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16 October 2014
Gardener's Corner

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Autumn 2003
Terrific Trees

Prunus spinosa

Blackthorn blossomPrunus spinosa, better known as Blackthorn, is a deciduous, thorny shrub. While commonly found in hedges and woods, this species, according to the Woodland Trust, is definitely one for the garden.

Picture courtesy of WTPL/Peter Paice from Belfast.

Blackthorn generally won’t grow more than six metres tall, making it suitable for most gardens, including those where space is precious. Like hawthorn, it is often used to form a dense, protective hedge; providing wonderful nesting for garden birds and acting as a deterrent for any unwelcome visitors (whether pets, livestock or the human variety!).

March and April bring cascades of tiny white flowers. The white Blackthorn Bushclusters, which contrast with the dark bark, are dense and temporarily seem to paint whole hedges white. The flowers make their appearance before the oval-shaped leaves (one way to help distinguish blackthorn from hawthorn!).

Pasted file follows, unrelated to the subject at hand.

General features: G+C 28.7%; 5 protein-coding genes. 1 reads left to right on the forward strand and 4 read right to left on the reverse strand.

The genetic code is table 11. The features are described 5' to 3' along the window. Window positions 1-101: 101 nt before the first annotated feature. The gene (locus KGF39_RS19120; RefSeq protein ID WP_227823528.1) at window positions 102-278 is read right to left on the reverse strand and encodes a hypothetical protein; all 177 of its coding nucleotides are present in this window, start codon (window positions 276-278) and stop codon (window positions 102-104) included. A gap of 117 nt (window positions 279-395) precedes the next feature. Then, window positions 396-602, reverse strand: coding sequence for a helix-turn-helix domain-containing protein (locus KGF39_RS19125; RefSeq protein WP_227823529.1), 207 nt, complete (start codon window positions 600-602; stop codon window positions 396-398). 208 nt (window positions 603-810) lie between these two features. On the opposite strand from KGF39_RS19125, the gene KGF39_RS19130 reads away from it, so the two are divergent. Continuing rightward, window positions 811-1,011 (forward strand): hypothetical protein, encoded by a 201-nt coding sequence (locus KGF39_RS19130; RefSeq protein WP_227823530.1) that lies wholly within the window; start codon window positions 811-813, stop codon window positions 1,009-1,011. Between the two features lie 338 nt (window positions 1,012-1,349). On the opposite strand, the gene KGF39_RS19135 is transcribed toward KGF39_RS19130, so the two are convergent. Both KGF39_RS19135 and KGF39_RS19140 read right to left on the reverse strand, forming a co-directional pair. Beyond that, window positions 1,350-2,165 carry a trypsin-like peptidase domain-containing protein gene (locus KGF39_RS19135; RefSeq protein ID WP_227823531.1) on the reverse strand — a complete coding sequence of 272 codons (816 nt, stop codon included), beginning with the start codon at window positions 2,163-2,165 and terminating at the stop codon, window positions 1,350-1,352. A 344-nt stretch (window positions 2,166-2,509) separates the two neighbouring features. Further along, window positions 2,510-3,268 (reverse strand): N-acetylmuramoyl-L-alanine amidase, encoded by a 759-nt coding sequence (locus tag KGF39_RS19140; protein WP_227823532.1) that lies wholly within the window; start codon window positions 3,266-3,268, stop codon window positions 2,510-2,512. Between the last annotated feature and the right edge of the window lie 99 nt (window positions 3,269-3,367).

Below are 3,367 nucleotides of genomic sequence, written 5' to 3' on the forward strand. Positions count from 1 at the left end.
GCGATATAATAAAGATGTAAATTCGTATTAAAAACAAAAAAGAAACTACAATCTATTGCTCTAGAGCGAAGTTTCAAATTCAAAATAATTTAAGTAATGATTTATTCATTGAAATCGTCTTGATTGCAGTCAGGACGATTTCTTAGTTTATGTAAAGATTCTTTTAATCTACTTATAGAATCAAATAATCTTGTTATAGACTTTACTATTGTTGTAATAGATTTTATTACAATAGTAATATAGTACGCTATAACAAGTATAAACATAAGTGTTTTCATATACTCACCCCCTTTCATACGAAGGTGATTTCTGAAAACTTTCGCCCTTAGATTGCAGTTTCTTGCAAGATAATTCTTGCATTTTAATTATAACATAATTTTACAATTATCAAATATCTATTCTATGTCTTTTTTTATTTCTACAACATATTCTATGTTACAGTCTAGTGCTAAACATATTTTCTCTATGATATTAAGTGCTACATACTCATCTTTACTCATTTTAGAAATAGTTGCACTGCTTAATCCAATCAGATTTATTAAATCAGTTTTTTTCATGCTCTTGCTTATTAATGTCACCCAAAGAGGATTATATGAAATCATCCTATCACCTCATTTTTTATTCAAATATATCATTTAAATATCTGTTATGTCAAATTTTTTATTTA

Picture (right) courtesy of

In autumn the fruits or sloes develop, usually ripening in October. The sloes are a dark blue-black colour and resemble tiny plums. While pretty in appearance, the sloes apparently taste sour and, as such, aren’t likely to be eaten directly by humans (but are, of course, often used for wine making or gin flavouring). Thankfully, birds don’t seem to have a problem with the sour taste and will happily make a meal of the sloes.

Blackthorn fruitsPlant your young blackthorn between November and March, and in a well-drained site. This shrub prefers a sunny position and won’t tolerate total shade.

Picture (left) courtesy of WTPL.

Blackthorn is a wonderful addition to any wildlife garden. Whether as an individual shrub, or part of a hedge, you’ll be rewarded with dazzling displays of spring flowers and pretty autumn fruits.

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